Today, fill your cup of life with sunshine and laughter.
~Dodinsky


11 November 2006

HEROES - Part Two



When a catastrophe happens it's easy to feel so sorry for yourself that you can't even see anybody around you. But the way out is through your relationships. The way out of that misery or obsession is to focus more on what your little boy needs or what your teenagers need or what other people around you need. It's very hard to do, and often you have to force yourself. But that is the answer to the dilemma of being frozen -- at least it's the answer I found. - Christopher Reeve, 2001



He had a MAJOR acting career in film and was an accomplished stage actor; he did all kinds of charitable work; he had a wife and children. He was doing a lot of good and he was making a lot of money.
Then he fell off a horse and broke his neck. In that split second, he lost everything. He had to relearn life as a quadriplegic. But Chris Reeve did not let that be the end of his story. He fought back. He forced people to give him work. His wife, his children and his friends supported his efforts. Everyone commented on how he would not quit.



Physically, he had to depend on others to do most of the work, but he was the motivating force. He's the one who did all the travelling, and made all the appearances. He constantly pushed the doctors to find solutions. He spent his money to do all this, even though he was earning next to nothing.



For a while, he couldn't even get Hollywood to give him work. But he never gave up. He worked harder. He made them give him roles; he made people take notice. Between 1996 and 2004, he narrated, directed or acted in a dozen projects, for both television and film, which garnered several award nominations, including five Emmys and a Golden Globe, and a Screen Actors Guild Award win for his role in the remake of Hitchcock's Rear Window. He also wrote and published two autobiographical books, both of which spent several months on the New York Times Bestsellers List.



It has been said that he did more to promote research of spinal cord injury and other neurological disorders than anyone in history.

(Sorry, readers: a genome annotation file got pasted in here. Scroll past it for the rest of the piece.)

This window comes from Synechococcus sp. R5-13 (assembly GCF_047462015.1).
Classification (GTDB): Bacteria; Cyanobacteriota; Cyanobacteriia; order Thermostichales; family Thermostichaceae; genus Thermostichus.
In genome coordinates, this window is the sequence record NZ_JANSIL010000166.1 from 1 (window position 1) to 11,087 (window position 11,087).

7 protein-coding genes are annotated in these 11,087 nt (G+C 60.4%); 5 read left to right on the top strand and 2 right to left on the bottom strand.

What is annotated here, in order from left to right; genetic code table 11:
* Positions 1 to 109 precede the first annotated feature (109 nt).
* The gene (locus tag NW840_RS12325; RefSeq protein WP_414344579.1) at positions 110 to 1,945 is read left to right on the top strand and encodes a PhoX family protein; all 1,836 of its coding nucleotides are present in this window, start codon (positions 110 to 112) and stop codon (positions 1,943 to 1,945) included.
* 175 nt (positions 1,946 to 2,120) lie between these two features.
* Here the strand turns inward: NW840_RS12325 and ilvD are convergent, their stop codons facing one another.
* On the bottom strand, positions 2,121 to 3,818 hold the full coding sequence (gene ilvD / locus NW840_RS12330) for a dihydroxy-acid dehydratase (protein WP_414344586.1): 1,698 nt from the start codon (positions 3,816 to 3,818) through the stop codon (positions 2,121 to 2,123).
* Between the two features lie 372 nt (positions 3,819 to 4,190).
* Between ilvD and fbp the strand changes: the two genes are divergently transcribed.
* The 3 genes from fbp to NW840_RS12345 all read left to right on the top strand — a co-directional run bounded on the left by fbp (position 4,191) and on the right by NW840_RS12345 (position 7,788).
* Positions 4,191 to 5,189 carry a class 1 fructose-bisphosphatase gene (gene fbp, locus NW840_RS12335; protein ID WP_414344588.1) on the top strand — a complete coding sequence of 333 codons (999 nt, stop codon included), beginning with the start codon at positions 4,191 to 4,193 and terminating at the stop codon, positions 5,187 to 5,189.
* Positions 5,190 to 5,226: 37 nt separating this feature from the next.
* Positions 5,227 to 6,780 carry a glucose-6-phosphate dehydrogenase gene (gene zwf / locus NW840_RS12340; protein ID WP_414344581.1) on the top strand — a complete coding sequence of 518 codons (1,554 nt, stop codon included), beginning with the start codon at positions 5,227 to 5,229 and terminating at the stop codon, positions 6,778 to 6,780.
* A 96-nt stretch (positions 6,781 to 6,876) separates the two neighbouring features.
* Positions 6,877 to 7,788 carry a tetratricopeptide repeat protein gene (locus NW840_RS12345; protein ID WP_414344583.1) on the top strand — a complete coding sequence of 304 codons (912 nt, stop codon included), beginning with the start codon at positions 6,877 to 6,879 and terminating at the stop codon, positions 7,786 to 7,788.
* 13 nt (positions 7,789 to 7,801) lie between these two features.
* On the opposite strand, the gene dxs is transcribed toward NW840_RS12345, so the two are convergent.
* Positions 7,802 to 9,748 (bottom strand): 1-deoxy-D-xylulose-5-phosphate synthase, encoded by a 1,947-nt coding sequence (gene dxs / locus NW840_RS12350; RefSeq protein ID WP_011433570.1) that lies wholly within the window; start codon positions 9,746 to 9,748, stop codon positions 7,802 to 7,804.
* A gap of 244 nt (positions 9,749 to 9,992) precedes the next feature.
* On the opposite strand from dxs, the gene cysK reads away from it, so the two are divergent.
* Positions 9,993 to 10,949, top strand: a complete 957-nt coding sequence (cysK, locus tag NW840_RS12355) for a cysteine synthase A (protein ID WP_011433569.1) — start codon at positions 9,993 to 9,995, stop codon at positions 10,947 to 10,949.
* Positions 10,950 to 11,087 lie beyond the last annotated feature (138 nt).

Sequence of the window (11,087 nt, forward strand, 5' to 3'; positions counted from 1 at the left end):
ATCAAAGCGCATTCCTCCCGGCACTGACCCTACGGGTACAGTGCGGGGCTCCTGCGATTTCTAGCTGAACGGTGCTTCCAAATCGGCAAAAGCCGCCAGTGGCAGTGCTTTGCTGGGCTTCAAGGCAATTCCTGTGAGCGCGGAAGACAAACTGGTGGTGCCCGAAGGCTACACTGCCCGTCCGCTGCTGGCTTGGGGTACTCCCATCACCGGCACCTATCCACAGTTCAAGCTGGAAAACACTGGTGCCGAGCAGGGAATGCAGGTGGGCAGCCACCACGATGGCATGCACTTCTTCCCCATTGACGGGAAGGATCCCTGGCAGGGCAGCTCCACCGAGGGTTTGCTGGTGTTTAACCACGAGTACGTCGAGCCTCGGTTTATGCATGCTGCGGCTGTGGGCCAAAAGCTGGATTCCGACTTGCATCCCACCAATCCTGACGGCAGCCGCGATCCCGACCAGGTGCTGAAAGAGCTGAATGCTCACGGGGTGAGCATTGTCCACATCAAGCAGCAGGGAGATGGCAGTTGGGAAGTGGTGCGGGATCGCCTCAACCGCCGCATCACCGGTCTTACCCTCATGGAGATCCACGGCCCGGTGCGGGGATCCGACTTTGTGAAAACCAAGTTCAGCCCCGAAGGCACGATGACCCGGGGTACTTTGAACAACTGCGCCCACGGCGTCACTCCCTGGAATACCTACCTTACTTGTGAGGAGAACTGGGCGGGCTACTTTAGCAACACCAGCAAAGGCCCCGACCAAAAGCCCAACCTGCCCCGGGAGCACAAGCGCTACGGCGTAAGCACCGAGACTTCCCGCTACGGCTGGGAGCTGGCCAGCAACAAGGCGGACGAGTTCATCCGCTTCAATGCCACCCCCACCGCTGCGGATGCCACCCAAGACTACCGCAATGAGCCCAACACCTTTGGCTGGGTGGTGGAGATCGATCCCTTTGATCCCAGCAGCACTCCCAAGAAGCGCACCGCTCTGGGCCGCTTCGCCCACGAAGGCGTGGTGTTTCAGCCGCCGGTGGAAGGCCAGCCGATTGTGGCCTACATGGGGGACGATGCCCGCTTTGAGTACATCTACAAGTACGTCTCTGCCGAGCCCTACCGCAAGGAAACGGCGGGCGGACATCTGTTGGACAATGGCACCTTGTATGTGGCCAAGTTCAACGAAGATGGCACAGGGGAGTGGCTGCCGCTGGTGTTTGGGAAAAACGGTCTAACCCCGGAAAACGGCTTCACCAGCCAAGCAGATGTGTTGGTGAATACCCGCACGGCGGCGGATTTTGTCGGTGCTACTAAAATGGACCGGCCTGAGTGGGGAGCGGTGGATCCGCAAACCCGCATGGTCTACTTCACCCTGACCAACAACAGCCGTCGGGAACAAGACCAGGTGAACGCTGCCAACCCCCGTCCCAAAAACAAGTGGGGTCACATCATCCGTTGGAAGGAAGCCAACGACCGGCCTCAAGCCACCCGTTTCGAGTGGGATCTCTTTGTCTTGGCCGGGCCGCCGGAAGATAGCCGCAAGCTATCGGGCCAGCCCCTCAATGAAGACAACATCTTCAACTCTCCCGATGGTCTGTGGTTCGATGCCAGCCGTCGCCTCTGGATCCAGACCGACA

• He used his name to bring these issues into the public eye.
  • He gave an impassioned speech at the 1996 Academy Awards about Hollywood's duty to make movies that face the world's most important issues head-on.
  • He hosted the Paralympics in Atlanta.
  • He was elected as Chairman of the American Paralysis Association and Vice Chairman of the National Organization on Disability.
  • He became a lobbyist for people with spinal cord injuries and for stem cell research.
  • He founded the Christopher Reeve Foundation, which, to date, has given more than $65 million for research and more than $8.5 million in quality-of-life grants.
  • He co-founded the Reeve-Irvine Research Center, one of the leading spinal cord research centers in the world.
  • He founded the Christopher and Dana Reeve Paralysis Resource Center. Its mission is to teach paralyzed people to live more independently.

Despite the odds, Christopher Reeve lived a fulfilling, meaningful life. On October 10 , 2004 , he died of heart failure at the age of 52. His doctor believed that it was an adverse reaction to an antibiotic that caused his death.

Since the creation of Superman in 1932, thirteen actors have taken on the role in television and film but, for me, because of all he was, and all he accomplished in his life, Christopher Reeve will always be the one and only Superman.

1 comment:

Bond said...

COCO- great post

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